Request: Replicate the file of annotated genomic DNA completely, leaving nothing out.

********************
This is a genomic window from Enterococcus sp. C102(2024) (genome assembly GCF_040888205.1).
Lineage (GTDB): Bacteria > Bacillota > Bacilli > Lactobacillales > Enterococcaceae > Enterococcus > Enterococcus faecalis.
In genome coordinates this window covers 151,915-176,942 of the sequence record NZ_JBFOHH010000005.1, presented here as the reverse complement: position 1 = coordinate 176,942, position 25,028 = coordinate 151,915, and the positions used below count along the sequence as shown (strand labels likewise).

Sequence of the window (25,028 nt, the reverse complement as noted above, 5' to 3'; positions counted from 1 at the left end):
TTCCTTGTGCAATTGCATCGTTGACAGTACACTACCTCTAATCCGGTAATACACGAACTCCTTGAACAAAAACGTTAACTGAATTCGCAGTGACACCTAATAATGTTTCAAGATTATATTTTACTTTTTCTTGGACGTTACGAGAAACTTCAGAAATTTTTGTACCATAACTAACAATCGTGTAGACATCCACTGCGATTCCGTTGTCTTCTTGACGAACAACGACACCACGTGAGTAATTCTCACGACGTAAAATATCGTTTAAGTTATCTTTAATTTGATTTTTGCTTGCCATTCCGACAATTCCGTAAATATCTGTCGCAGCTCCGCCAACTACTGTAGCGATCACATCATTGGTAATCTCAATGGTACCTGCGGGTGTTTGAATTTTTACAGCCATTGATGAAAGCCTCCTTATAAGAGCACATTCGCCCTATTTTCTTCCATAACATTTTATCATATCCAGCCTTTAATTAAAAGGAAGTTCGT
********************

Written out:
This is a genomic window from Enterococcus sp. C102(2024) (genome assembly GCF_040888205.1).
Lineage (GTDB): Bacteria > Bacillota > Bacilli > Lactobacillales > Enterococcaceae > Enterococcus > Enterococcus faecalis.
In genome coordinates this window covers 151,915-176,942 of the sequence record NZ_JBFOHH010000005.1, presented here as the reverse complement: position 1 = coordinate 176,942, position 25,028 = coordinate 151,915, and the positions used below count along the sequence as shown (strand labels likewise).

Sequence of the window (25,028 nt, the reverse complement as noted above, 5' to 3'; positions counted from 1 at the left end):
TTCCTTGTGCAATTGCATCGTTGACAGTACACTACCTCTAATCCGGTAATACACGAACTCCTTGAACAAAAACGTTAACTGAATTCGCAGTGACACCTAATAATGTTTCAAGATTATATTTTACTTTTTCTTGGACGTTACGAGAAACTTCAGAAATTTTTGTACCATAACTAACAATCGTGTAGACATCCACTGCGATTCCGTTGTCTTCTTGACGAACAACGACACCACGTGAGTAATTCTCACGACGTAAAATATCGTTTAAGTTATCTTTAATTTGATTTTTGCTTGCCATTCCGACAATTCCGTAAATATCTGTCGCAGCTCCGCCAACTACTGTAGCGATCACATCATTGGTAATCTCAATGGTACCTGCGGGTGTTTGAATTTTTACAGCCATTGATGAAAGCCTCCTTATAAGAGCACATTCGCCCTATTTTCTTCCATAACATTTTATCATATCCAGCCTTTAATTAAAAGGAAGTTCGT